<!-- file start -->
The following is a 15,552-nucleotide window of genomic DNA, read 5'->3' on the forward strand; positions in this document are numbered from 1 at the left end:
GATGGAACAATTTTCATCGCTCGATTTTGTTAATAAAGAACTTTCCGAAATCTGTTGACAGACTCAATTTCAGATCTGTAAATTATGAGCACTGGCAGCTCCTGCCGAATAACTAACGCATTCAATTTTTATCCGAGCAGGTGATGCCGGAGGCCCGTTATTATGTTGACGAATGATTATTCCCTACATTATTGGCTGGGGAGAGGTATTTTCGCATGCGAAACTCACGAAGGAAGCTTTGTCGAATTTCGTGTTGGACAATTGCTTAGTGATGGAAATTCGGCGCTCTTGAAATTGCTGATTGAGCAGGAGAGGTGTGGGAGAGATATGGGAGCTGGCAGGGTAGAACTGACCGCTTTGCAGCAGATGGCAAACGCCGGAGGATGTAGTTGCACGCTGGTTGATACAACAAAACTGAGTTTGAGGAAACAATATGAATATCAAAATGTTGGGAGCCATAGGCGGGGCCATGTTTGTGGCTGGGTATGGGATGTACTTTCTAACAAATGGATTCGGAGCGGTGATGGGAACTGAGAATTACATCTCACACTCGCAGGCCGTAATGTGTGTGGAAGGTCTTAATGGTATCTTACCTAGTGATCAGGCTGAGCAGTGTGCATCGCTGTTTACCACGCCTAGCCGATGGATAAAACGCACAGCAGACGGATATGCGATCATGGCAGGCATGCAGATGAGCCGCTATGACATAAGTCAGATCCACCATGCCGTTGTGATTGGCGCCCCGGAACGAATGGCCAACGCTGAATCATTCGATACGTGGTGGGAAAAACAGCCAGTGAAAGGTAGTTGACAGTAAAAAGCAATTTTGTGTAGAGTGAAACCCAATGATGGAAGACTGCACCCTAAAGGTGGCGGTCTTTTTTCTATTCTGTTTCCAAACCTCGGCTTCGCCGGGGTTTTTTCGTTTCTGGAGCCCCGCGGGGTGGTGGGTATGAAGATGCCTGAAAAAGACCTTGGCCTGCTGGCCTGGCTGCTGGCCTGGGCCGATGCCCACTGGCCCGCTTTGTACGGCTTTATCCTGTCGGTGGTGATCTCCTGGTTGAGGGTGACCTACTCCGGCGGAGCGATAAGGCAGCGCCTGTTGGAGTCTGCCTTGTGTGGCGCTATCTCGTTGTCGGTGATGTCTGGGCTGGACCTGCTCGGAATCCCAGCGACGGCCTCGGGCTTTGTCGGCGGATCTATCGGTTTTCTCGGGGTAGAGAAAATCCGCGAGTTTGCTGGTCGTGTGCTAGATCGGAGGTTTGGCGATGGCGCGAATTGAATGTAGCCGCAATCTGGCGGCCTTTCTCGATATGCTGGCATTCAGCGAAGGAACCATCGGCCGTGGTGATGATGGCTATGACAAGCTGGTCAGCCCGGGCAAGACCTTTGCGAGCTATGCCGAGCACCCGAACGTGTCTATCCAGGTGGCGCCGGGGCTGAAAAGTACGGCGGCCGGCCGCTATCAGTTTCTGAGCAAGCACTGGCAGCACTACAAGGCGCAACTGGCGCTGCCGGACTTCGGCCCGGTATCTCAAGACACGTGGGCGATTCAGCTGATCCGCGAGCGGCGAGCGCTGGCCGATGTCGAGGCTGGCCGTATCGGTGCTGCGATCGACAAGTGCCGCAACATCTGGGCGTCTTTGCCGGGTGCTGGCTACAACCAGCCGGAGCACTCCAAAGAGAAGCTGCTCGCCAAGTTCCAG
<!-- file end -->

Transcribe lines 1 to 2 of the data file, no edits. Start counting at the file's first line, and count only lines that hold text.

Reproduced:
The following is a 15,552-nucleotide window of genomic DNA, read 5'->3' on the forward strand; positions in this document are numbered from 1 at the left end:
GATGGAACAATTTTCATCGCTCGATTTTGTTAATAAAGAACTTTCCGAAATCTGTTGACAGACTCAATTTCAGATCTGTAAATTATGAGCACTGGCAGCTCCTGCCGAATAACTAACGCATTCAATTTTTATCCGAGCAGGTGATGCCGGAGGCCCGTTATTATGTTGACGAATGATTATTCCCTACATTATTGGCTGGGGAGAGGTATTTTCGCATGCGAAACTCACGAAGGAAGCTTTGTCGAATTTCGTGTTGGACAATTGCTTAGTGATGGAAATTCGGCGCTCTTGAAATTGCTGATTGAGCAGGAGAGGTGTGGGAGAGATATGGGAGCTGGCAGGGTAGAACTGACCGCTTTGCAGCAGATGGCAAACGCCGGAGGATGTAGTTGCACGCTGGTTGATACAACAAAACTGAGTTTGAGGAAACAATATGAATATCAAAATGTTGGGAGCCATAGGCGGGGCCATGTTTGTGGCTGGGTATGGGATGTACTTTCTAACAAATGGATTCGGAGCGGTGATGGGAACTGAGAATTACATCTCACACTCGCAGGCCGTAATGTGTGTGGAAGGTCTTAATGGTATCTTACCTAGTGATCAGGCTGAGCAGTGTGCATCGCTGTTTACCACGCCTAGCCGATGGATAAAACGCACAGCAGACGGATATGCGATCATGGCAGGCATGCAGATGAGCCGCTATGACATAAGTCAGATCCACCATGCCGTTGTGATTGGCGCCCCGGAACGAATGGCCAACGCTGAATCATTCGATACGTGGTGGGAAAAACAGCCAGTGAAAGGTAGTTGACAGTAAAAAGCAATTTTGTGTAGAGTGAAACCCAATGATGGAAGACTGCACCCTAAAGGTGGCGGTCTTTTTTCTATTCTGTTTCCAAACCTCGGCTTCGCCGGGGTTTTTTCGTTTCTGGAGCCCCGCGGGGTGGTGGGTATGAAGATGCCTGAAAAAGACCTTGGCCTGCTGGCCTGGCTGCTGGCCTGGGCCGATGCCCACTGGCCCGCTTTGTACGGCTTTATCCTGTCGGTGGTGATCTCCTGGTTGAGGGTGACCTACTCCGGCGGAGCGATAAGGCAGCGCCTGTTGGAGTCTGCCTTGTGTGGCGCTATCTCGTTGTCGGTGATGTCTGGGCTGGACCTGCTCGGAATCCCAGCGACGGCCTCGGGCTTTGTCGGCGGATCTATCGGTTTTCTCGGGGTAGAGAAAATCCGCGAGTTTGCTGGTCGTGTGCTAGATCGGAGGTTTGGCGATGGCGCGAATTGAATGTAGCCGCAATCTGGCGGCCTTTCTCGATATGCTGGCATTCAGCGAAGGAACCATCGGCCGTGGTGATGATGGCTATGACAAGCTGGTCAGCCCGGGCAAGACCTTTGCGAGCTATGCCGAGCACCCGAACGTGTCTATCCAGGTGGCGCCGGGGCTGAAAAGTACGGCGGCCGGCCGCTATCAGTTTCTGAGCAAGCACTGGCAGCACTACAAGGCGCAACTGGCGCTGCCGGACTTCGGCCCGGTATCTCAAGACACGTGGGCGATTCAGCTGATCCGCGAGCGGCGAGCGCTGGCCGATGTCGAGGCTGGCCGTATCGGTGCTGCGATCGACAAGTGCCGCAACATCTGGGCGTCTTTGCCGGGTGCTGGCTACAACCAGCCGGAGCACTCCAAAGAGAAGCTGCTCGCCAAGTTCCAG